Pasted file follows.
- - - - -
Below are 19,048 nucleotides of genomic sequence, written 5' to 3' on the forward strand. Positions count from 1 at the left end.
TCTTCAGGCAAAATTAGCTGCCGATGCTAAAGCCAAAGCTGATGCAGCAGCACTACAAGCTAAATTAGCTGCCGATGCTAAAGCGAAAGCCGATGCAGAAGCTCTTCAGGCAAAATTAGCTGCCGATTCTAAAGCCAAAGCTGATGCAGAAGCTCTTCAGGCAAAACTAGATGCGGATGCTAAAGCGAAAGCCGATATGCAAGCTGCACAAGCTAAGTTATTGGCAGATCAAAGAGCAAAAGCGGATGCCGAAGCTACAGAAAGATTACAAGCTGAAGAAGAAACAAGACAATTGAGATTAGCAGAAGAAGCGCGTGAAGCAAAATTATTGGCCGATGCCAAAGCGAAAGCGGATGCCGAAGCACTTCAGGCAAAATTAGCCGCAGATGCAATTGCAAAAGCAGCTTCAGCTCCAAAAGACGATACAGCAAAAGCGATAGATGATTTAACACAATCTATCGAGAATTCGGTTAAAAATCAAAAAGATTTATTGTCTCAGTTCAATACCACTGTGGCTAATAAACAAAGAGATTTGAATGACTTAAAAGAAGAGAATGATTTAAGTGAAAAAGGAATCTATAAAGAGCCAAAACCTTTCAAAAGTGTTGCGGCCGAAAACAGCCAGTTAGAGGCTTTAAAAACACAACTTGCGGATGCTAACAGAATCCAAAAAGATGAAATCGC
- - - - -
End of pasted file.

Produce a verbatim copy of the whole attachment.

Below are 19,048 nucleotides of genomic sequence, written 5' to 3' on the forward strand. Positions count from 1 at the left end.
TCTTCAGGCAAAATTAGCTGCCGATGCTAAAGCCAAAGCTGATGCAGCAGCACTACAAGCTAAATTAGCTGCCGATGCTAAAGCGAAAGCCGATGCAGAAGCTCTTCAGGCAAAATTAGCTGCCGATTCTAAAGCCAAAGCTGATGCAGAAGCTCTTCAGGCAAAACTAGATGCGGATGCTAAAGCGAAAGCCGATATGCAAGCTGCACAAGCTAAGTTATTGGCAGATCAAAGAGCAAAAGCGGATGCCGAAGCTACAGAAAGATTACAAGCTGAAGAAGAAACAAGACAATTGAGATTAGCAGAAGAAGCGCGTGAAGCAAAATTATTGGCCGATGCCAAAGCGAAAGCGGATGCCGAAGCACTTCAGGCAAAATTAGCCGCAGATGCAATTGCAAAAGCAGCTTCAGCTCCAAAAGACGATACAGCAAAAGCGATAGATGATTTAACACAATCTATCGAGAATTCGGTTAAAAATCAAAAAGATTTATTGTCTCAGTTCAATACCACTGTGGCTAATAAACAAAGAGATTTGAATGACTTAAAAGAAGAGAATGATTTAAGTGAAAAAGGAATCTATAAAGAGCCAAAACCTTTCAAAAGTGTTGCGGCCGAAAACAGCCAGTTAGAGGCTTTAAAAACACAACTTGCGGATGCTAACAGAATCCAAAAAGATGAAATCGC